Monthly Archives: March 2017

The Danger of Forcing the ‘Runaway’ Label on the Missing DC Girls

Double-digit numbers of young black and Latinx girls in the nation’s capital are missing and, as expected, there has yet to be a national outcry. Instead, within the past week, Washington, D.C.’s Metropolitan Police Department and other social media outlets are now focused on emphatically underscoring the message that social media distorted the stories and numbers of those missing.

The effort to find a handful of missing teenagers is being used to illustrate how a community is supposedly lying. But what’s still abundantly clear is that young black girls are missing, and many don’t care. The lack of rage over these young girls reveals a troubling truth: Missing girls are oftentimes immediately thought of as “runaways” who are not being harmed by systems of exploitation and victimization.

This mindset allows black girls to experience harm and trauma, while the assumption that girls are runaways puts the blame on caregivers, removes the government’s role and implies that these girls got what they deserved for being “fast”—stereotypes of oftentimes physically, emotionally and psychologically abused girls.

Read the full article on The Root.

Why Grooming Habits for Men Need to be Normalized

I can remember it like it was yesterday. I sat in my bedroom watching the television screen, totally mesmerized by what I was looking at as time seemed to pass in slow motion: perfect spiral curls, with even blending of brown and blond and not a hair out of place, though it swayed effortlessly through the wind. No, I’m not talking about Beyoncé; I’m referring to Odell Beckham Jr., football’s favorite “carefree” star. Since his National Football League debut, his persona has challenged the hypermasculine NFL while inspiring a nation of young men to get more in tune with their grooming habits, fashion, and carefree spirit. However, like many men concerned with notions of beauty and how to indulge them, Beckham has met with accusations of being “effeminate” and homosexual throughout much of his career, as male beauty and how men access it is still very much a taboo subject in American culture.   The discussion of men’s grooming has primarily been centered around gender norms and conformity, with anything outside the context of getting a haircut seen as a threat to masculinity. Men typically aren’t allowed to explore the grooming habits that have been attributed to women without confronting some form of stigma and discrimination usually tied to sexuality.

Read the full article in Teen Vogue.

‘Get Out’ reminds us only we can save ourselves

In Get Out, his feature directorial film, Jordan Peele takes us on an intense, don’t-close-your-eyes, emotional rollercoaster. It’s a necessary film requiring close attention to fully understand the complexity — intentional or not — situated throughout the film.

There are many underlying themes: the potential dangers/fetishizations of interracial dating between black men and white women (because: history); understanding that white women can almost cause another’s peril and still survive; and how “nice racism” and white liberalism/progressivism, particularly due to its covert, microaggressive nature, are never to be trusted.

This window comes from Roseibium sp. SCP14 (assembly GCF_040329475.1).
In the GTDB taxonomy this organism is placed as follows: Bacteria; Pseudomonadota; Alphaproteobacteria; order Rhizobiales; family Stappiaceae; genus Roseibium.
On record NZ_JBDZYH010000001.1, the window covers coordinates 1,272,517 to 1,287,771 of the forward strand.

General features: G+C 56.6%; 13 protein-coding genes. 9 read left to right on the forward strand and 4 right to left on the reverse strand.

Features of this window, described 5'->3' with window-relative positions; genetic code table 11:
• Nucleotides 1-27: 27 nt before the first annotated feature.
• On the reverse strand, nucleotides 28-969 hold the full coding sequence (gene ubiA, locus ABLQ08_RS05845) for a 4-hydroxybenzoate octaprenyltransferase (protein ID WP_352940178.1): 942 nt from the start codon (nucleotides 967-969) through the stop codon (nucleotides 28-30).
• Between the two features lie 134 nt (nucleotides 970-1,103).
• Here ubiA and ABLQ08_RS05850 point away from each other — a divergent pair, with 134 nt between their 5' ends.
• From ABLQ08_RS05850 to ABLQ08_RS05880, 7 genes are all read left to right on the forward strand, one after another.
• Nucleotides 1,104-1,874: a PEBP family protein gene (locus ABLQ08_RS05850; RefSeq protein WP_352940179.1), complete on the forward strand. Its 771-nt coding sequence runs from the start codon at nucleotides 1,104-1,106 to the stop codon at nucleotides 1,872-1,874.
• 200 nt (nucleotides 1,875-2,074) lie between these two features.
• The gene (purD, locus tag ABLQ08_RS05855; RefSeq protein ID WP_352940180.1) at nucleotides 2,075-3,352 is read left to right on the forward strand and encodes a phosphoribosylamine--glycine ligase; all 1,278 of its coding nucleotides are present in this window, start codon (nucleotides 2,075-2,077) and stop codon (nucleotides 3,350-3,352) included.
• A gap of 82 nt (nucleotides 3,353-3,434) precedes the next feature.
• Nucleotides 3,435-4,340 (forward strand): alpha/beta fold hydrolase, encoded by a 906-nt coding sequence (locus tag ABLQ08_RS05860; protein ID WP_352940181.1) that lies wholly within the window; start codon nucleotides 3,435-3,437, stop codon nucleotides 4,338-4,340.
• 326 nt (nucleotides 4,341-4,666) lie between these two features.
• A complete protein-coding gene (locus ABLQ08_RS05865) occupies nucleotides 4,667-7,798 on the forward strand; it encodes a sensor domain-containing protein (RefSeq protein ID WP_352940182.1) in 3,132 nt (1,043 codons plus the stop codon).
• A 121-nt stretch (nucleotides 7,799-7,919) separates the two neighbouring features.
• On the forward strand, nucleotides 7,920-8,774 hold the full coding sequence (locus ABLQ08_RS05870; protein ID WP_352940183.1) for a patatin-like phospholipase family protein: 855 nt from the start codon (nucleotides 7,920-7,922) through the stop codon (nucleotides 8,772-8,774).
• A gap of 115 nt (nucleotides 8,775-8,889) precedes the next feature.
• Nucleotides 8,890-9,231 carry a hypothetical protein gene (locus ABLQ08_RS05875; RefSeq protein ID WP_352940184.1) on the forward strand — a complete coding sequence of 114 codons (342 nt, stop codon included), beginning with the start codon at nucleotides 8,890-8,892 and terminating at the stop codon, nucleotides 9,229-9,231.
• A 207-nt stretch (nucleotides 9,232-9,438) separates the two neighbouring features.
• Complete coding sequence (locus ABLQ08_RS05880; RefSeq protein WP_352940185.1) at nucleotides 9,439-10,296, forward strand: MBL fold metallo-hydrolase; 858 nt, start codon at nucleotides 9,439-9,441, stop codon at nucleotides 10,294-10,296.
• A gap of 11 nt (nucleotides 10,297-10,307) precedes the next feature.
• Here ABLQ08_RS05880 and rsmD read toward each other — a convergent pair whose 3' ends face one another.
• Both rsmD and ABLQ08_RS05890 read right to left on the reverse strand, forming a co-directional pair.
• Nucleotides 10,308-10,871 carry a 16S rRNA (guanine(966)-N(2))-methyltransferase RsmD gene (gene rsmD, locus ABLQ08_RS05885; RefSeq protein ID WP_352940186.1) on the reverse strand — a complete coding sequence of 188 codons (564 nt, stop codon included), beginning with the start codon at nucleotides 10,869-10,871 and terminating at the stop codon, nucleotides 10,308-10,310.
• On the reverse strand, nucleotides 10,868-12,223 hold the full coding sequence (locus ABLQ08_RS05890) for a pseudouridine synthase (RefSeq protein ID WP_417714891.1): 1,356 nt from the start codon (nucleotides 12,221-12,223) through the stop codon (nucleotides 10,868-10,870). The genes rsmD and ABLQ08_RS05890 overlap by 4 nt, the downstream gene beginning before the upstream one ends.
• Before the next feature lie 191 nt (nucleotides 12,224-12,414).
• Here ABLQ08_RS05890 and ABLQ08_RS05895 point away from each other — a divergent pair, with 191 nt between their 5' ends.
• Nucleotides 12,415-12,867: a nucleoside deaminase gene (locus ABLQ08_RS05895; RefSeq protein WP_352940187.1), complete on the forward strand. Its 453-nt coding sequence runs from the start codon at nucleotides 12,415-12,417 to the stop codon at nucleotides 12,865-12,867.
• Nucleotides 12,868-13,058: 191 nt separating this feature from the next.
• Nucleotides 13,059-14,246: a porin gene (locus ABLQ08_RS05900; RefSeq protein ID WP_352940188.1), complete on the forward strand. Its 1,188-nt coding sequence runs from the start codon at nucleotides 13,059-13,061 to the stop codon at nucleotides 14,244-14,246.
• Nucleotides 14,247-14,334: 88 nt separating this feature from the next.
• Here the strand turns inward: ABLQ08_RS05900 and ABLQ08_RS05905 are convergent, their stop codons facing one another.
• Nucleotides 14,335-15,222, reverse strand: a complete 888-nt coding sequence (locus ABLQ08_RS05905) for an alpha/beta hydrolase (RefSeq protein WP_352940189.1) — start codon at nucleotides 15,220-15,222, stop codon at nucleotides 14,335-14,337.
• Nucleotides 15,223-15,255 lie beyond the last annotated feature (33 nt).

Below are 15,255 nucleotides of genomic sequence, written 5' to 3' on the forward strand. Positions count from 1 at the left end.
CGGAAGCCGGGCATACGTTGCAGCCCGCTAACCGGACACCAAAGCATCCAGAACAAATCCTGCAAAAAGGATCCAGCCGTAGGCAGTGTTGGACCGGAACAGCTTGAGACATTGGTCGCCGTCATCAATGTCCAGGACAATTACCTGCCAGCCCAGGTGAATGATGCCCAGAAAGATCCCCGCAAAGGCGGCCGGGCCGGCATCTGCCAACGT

As viewers, we also bore witness to the development of each main character — except Georgina, who’s most intriguing because we literally know nothing about her; the erasure of black women in Hollywood and white women’s obsession, to be sure. Two weeks later, many of us are still connecting the dots and discovering gems from a film that many did not expect to be nuanced and layered.

Read the full article on The Grio.

Man Leads Day Without a Woman March to the White House

Preston Mitchum, a policy research analyst at the Center for Health and Gender Equity, rallied women at Freedom Plaza in Washington, D.C. for a march to the White House during the Day Without a Woman strike on Wednesday afternoon.

The Day Without a Woman is an international strike in which women are to "refrain from paid and unpaid work" and "refrain from shopping in stores or online." The goal of the strike is to "highlight the economic power and significance that women have in the US and global economies, while calling attention to the economic injustices women and gender nonconforming people continue to face," according to the Women's March website.

"When abortion rights are under attack, what do we do?" Mitchum yelled through his megaphone to the crowd.

Read the full article in the Washington Free Beacon.

Get Out Proves That ‘Nice Racism’ and White Liberalism Are Never to Be Trusted

Last year was a difficult time for many black people in America. We saw now-President Donald Trump making his way to executive power through sheer racist, sexist vitriol. We witnessed the continued state of institutional violence against black bodies, such as those of Korryn GainesKeith Lamont Scott and Terence Crutcher. Black people saw the deaths of many beloved celebrities, like legends Prince and Muhammad Ali.

It was apparent that now more than ever, we needed something that spoke to our experiences, even if that outlet was in the form of a fictional film representation. But Get Out also spotlighted a pervasive problem in this country: “Nice” racism and white liberalism are never to be trusted.

In October 2016, Get Out released its official trailer of only two minutes and 33 seconds, and took the world by storm. Although I didn’t know the specifics, here is what I knew: The movie involved a black man (Chris), a possibly “progressive” white woman (Rose Armitage) and, for the first time I could remember, a black man publicly showing just how frightening it can be to trust white America.

Read the full article on The Root.